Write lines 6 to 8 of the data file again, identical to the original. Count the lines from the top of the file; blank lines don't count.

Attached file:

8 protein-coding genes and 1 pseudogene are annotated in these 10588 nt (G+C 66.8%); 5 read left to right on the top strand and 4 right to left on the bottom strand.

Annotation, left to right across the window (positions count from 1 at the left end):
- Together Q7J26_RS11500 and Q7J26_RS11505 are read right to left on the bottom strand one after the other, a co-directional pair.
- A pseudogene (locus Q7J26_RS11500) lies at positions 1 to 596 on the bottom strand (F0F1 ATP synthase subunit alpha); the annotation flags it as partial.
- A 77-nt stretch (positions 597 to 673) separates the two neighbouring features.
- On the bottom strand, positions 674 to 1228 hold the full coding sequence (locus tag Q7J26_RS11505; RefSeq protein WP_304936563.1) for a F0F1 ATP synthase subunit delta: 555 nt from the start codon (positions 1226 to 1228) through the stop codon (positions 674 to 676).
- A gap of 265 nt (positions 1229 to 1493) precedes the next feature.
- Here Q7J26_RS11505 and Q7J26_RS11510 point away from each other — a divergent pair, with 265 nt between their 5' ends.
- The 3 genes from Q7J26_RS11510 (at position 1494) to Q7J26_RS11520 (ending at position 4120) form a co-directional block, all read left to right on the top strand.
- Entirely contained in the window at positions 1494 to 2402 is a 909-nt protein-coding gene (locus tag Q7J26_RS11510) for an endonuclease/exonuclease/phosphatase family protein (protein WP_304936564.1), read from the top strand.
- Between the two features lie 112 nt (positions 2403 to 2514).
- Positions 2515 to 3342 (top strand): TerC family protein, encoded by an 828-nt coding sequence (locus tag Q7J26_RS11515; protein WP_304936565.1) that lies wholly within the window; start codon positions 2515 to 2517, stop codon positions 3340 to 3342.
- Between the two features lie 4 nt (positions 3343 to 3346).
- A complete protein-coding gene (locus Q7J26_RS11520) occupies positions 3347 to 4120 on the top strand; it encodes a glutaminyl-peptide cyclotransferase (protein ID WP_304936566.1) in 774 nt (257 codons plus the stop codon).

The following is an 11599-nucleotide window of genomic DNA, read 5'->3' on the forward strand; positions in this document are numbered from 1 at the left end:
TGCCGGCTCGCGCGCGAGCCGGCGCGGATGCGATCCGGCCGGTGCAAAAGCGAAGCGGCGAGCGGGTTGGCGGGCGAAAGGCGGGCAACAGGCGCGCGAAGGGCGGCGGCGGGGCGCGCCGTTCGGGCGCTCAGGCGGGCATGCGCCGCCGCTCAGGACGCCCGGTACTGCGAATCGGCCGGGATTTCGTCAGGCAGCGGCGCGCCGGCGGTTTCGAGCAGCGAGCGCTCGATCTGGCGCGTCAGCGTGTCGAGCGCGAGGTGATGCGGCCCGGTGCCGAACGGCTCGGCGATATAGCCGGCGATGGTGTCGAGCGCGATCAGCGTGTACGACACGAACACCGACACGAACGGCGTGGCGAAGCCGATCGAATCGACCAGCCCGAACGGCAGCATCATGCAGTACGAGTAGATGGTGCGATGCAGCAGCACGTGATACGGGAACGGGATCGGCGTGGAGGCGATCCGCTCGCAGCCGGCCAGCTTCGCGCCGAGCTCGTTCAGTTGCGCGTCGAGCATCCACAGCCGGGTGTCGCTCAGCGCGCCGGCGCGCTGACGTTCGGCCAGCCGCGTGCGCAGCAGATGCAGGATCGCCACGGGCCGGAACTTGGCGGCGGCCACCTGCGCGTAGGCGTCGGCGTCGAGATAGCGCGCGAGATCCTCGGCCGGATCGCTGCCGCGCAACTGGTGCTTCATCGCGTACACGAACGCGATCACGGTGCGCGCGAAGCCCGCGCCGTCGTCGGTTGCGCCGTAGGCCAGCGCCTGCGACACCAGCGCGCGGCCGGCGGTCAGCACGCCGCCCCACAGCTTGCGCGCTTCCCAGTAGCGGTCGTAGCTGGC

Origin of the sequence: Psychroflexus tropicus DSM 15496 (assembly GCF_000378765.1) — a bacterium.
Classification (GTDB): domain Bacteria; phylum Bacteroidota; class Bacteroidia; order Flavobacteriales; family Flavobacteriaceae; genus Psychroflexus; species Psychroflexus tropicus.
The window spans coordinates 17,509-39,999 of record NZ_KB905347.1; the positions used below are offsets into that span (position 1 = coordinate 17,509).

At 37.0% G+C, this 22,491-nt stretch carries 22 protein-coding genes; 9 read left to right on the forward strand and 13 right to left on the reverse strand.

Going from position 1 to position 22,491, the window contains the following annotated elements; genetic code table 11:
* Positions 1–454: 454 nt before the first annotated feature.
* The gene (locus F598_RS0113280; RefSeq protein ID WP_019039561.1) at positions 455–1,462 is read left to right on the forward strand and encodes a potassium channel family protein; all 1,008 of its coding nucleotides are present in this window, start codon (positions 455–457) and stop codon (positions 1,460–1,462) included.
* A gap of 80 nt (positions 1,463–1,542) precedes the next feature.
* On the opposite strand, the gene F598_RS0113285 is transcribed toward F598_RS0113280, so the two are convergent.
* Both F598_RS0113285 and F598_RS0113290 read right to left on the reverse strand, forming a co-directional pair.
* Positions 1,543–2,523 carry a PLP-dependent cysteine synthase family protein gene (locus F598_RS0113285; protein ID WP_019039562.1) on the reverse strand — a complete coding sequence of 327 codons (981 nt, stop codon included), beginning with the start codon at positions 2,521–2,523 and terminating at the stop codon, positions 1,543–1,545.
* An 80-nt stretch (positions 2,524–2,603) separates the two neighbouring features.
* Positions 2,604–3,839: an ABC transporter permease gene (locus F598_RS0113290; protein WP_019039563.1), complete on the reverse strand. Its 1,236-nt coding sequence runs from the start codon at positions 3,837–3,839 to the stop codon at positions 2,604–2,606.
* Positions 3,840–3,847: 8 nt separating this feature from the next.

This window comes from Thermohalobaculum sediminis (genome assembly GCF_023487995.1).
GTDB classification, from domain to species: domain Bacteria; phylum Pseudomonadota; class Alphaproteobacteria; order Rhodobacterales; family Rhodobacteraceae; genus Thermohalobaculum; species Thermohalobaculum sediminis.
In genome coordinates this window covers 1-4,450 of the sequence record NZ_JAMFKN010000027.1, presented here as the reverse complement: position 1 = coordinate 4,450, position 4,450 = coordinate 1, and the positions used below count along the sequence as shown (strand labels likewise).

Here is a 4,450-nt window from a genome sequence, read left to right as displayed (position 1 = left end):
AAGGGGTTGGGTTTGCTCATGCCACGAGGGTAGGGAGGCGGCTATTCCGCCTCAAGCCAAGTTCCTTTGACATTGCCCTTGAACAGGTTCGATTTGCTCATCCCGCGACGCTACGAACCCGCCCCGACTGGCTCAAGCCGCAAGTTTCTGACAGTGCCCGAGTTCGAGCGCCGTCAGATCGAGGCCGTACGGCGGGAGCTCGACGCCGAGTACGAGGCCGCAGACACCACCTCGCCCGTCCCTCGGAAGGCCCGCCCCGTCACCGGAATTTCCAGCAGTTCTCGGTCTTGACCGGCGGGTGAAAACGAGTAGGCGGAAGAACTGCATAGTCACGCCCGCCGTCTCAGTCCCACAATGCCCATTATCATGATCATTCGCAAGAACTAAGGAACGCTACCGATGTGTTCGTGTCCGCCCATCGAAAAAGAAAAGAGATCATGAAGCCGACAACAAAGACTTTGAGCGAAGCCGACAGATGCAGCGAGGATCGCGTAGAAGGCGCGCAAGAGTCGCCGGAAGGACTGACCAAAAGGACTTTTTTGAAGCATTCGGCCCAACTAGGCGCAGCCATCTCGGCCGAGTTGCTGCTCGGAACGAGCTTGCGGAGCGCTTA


- On the bottom strand, positions 674 to 1228 hold the full coding sequence (locus tag Q7J26_RS11505; RefSeq protein WP_304936563.1) for a F0F1 ATP synthase subunit delta: 555 nt from the start codon (positions 1226 to 1228) through the stop codon (positions 674 to 676).
- A gap of 265 nt (positions 1229 to 1493) precedes the next feature.
- Here Q7J26_RS11505 and Q7J26_RS11510 point away from each other — a divergent pair, with 265 nt between their 5' ends.